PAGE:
Vodafone Ghana’s controversial capped fixed broadband packages begin today for all new customers, but would start on December 16, 2012 for existing customers.
This means all new customers who sign on to Vodafone’s browser, streamer or downloader fixed broadband packages from today would have respective caps at the increased prices.
Browsers would pay GHC65 for a maximum 15GB, Streamers would pay GHC100 for 25GB and Downloaders would pay GHC200 for 60GB for one month.
Additionally, all categories of customers would pay GHC99 installation fee.
The new rates would become applicable to existing customer from December 16, 2012.
The company used to have numerous pacakges, including a browser package of GHC45 for an uncapped/unlimited access, but it said that is no more sustainable so it has gotten rid of that entry level package.
Vodafone Ghana CEO, Kyle Whitehill told journalists: “We have gotten rid of the entry level package because I couldn’t afford to offer the service at GHC45 – I just can’t afford to do that - I can’t make any money from that – I can’t invest more into the network do give a better service and I need to invest more to give customers a better service,” he said.
He said the cap was also to manage the service efficiently and prevent the one per cent of customers who consume huge data capacity for only GHC45 a month, from making the data experience bad for the 99% who consume less.
The move has generated some debate, with some customers giving notice of their intention to petition the regulator and government to intervene, and possibly going to court.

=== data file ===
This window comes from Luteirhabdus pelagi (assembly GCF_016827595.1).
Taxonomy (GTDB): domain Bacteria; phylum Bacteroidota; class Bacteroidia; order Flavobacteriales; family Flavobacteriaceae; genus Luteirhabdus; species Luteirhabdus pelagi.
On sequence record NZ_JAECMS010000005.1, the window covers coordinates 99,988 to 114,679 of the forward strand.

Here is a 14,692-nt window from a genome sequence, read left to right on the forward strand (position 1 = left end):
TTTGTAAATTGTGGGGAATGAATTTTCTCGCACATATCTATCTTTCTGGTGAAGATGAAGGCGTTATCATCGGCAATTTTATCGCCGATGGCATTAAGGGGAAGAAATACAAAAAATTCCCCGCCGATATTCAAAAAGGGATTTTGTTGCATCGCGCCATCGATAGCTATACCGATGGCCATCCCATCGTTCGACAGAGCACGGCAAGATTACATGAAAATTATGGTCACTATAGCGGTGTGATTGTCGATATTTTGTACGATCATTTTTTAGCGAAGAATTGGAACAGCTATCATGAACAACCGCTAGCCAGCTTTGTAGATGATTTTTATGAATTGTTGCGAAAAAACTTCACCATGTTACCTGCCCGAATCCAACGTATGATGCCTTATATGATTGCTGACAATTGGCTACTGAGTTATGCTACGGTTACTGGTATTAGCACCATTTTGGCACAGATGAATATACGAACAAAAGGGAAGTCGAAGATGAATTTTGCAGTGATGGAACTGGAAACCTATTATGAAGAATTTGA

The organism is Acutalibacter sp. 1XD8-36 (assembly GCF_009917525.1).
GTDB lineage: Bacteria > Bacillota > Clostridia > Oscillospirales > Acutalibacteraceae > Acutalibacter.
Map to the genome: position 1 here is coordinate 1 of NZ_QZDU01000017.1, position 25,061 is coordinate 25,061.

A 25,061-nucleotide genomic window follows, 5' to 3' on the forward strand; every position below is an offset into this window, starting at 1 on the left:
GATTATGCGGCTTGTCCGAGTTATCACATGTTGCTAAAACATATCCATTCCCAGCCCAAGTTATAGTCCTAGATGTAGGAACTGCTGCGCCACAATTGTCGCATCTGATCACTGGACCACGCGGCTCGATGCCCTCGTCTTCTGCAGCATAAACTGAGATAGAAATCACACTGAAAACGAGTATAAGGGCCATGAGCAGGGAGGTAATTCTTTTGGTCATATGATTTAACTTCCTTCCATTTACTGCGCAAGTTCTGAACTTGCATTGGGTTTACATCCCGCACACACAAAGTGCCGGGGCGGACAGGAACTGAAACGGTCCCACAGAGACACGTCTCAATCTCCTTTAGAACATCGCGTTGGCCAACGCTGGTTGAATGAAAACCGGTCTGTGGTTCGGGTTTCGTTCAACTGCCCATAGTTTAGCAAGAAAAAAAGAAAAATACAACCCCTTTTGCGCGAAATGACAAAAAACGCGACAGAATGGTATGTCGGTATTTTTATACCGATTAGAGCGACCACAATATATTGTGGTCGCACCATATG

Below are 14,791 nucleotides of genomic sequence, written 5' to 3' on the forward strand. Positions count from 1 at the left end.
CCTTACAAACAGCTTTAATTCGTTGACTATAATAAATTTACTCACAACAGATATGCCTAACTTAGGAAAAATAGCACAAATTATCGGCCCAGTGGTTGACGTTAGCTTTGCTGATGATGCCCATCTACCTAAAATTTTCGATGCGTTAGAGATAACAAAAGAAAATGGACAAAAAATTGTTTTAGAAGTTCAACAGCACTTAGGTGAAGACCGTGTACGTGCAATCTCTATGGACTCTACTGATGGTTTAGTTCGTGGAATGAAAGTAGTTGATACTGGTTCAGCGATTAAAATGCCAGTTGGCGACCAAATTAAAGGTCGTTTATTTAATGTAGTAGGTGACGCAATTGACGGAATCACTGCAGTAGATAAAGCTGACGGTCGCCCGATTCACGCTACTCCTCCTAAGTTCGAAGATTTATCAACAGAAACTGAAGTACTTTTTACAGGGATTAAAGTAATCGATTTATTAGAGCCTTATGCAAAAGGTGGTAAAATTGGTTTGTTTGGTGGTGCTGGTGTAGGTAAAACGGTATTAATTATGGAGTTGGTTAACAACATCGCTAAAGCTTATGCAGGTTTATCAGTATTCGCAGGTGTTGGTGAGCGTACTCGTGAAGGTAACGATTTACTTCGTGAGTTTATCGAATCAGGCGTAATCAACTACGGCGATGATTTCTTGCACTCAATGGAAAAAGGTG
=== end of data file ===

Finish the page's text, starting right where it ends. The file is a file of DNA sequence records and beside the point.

They have opened a dedicated Facebook page captioned "Stop Vodafone from Capping Broadband", and gotten over 2,280 members, with almost 400 signing to join the protest and the formal petition to the regulator and government.
Vodafone admits fault in starting uncapped service
Vodafone Ghana CEO, Kyle Whitehill
Kyle Whitehill admitted that it was entirely Vodafone’s fault that customers got to enjoy uncapped service at low prices in the first place.
“It is entirely unreasonable for someone to expect to pay a very small amount and do 24/7 downloading – it was our fault to start off with someone being able to do that,” he told journalists.
Whitehill also admitted that the manner in which Vodafone communicated the price increase and introduction of the cap without explaining to customers was not the best, and that could led to the disappointment and anxiety.
He therefore apologized for it and promised that Vodafone would put out a better communication to deal with the anxieties of customers in that regard.
Whitehill however insisted that GHC65 for 15GB is fantastic value comparable to what persists in the UK and elsewhere, and greater majority of customers could testified that they prefer that value because it is the best on the market.
“Try downloading 15GB on MTN’s mobile broadband and see how much that costs – so people would have to decide whether they want good value and better service or they want cheap and poor service,” he said.
Meanwhile some customers have argued that the 15GB cap at GHC65 is unfair to those overwhelming majority of customers who consume less than 15GB, because in trying to weed out the minority that consume huge capacity, Vodafone is punishing the majority of customers.
Others also argue the cap would make it difficult to Facebook, Tweet, Skype, do live streaming on Youtube, post videos and pictures easily, and thereby further widen the digital divide.
But Whitehill said that is an absolute untruth because the average Vodafone browser consumes up to 4GB a month doing facebook, skype, Youtube, twitter and all that, adding that it is just about 300 customers who consume the huge capacities for downloading movies consistently even though they are on browser packages.
“The only person who can consume 15GB a month is someone who is using the data for industrial reasons and it is pretty much someone who is downloading heavy stuff 24 hours a day,” he said.
“It is just a group of hysterical people complaining about a cap on fixed broadband which is not different from what is going on elsewhere in the world – but the economics of business is very simple – if I have to reinvest into the business I need to generate revenue and make profit and you guys have killed my network with their huge consumption of capacity so I need more money to build more capacity,” Whitehill said.